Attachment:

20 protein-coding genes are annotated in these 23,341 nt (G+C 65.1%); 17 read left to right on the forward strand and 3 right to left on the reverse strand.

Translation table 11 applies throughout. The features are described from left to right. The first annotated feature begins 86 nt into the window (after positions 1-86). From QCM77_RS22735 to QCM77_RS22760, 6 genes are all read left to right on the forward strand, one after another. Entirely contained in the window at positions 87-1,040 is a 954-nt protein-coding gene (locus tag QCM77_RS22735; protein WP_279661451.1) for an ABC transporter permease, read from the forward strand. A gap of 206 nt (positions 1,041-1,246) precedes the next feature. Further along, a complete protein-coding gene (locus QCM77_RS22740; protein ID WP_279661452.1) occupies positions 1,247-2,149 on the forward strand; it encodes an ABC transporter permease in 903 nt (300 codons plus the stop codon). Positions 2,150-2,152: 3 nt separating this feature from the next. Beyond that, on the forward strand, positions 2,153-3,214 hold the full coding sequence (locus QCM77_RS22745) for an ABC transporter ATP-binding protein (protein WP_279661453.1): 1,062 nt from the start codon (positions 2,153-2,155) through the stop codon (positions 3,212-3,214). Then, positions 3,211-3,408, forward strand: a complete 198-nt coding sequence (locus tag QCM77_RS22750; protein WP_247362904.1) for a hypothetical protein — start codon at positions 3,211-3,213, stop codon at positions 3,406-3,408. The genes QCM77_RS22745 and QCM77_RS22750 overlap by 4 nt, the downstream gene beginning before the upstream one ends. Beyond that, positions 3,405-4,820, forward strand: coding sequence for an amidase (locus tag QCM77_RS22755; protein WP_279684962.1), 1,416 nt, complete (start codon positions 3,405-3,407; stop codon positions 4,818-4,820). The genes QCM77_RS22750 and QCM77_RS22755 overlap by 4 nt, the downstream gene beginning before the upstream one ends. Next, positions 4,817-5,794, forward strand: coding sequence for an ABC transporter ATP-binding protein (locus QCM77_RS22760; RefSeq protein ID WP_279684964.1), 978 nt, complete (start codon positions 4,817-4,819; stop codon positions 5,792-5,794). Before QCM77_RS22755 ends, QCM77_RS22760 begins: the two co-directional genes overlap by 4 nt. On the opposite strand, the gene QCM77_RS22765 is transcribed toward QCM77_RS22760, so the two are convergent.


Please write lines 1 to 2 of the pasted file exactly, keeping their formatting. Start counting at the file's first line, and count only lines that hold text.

20 protein-coding genes are annotated in these 23,341 nt (G+C 65.1%); 17 read left to right on the forward strand and 3 right to left on the reverse strand.

Translation table 11 applies throughout. The features are described from left to right. The first annotated feature begins 86 nt into the window (after positions 1-86). From QCM77_RS22735 to QCM77_RS22760, 6 genes are all read left to right on the forward strand, one after another. Entirely contained in the window at positions 87-1,040 is a 954-nt protein-coding gene (locus tag QCM77_RS22735; protein WP_279661451.1) for an ABC transporter permease, read from the forward strand. A gap of 206 nt (positions 1,041-1,246) precedes the next feature. Further along, a complete protein-coding gene (locus QCM77_RS22740; protein ID WP_279661452.1) occupies positions 1,247-2,149 on the forward strand; it encodes an ABC transporter permease in 903 nt (300 codons plus the stop codon). Positions 2,150-2,152: 3 nt separating this feature from the next. Beyond that, on the forward strand, positions 2,153-3,214 hold the full coding sequence (locus QCM77_RS22745) for an ABC transporter ATP-binding protein (protein WP_279661453.1): 1,062 nt from the start codon (positions 2,153-2,155) through the stop codon (positions 3,212-3,214). Then, positions 3,211-3,408, forward strand: a complete 198-nt coding sequence (locus tag QCM77_RS22750; protein WP_247362904.1) for a hypothetical protein — start codon at positions 3,211-3,213, stop codon at positions 3,406-3,408. The genes QCM77_RS22745 and QCM77_RS22750 overlap by 4 nt, the downstream gene beginning before the upstream one ends. Beyond that, positions 3,405-4,820, forward strand: coding sequence for an amidase (locus tag QCM77_RS22755; protein WP_279684962.1), 1,416 nt, complete (start codon positions 3,405-3,407; stop codon positions 4,818-4,820). The genes QCM77_RS22750 and QCM77_RS22755 overlap by 4 nt, the downstream gene beginning before the upstream one ends. Next, positions 4,817-5,794, forward strand: coding sequence for an ABC transporter ATP-binding protein (locus QCM77_RS22760; RefSeq protein ID WP_279684964.1), 978 nt, complete (start codon positions 4,817-4,819; stop codon positions 5,792-5,794). Before QCM77_RS22755 ends, QCM77_RS22760 begins: the two co-directional genes overlap by 4 nt. On the opposite strand, the gene QCM77_RS22765 is transcribed toward QCM77_RS22760, so the two are convergent.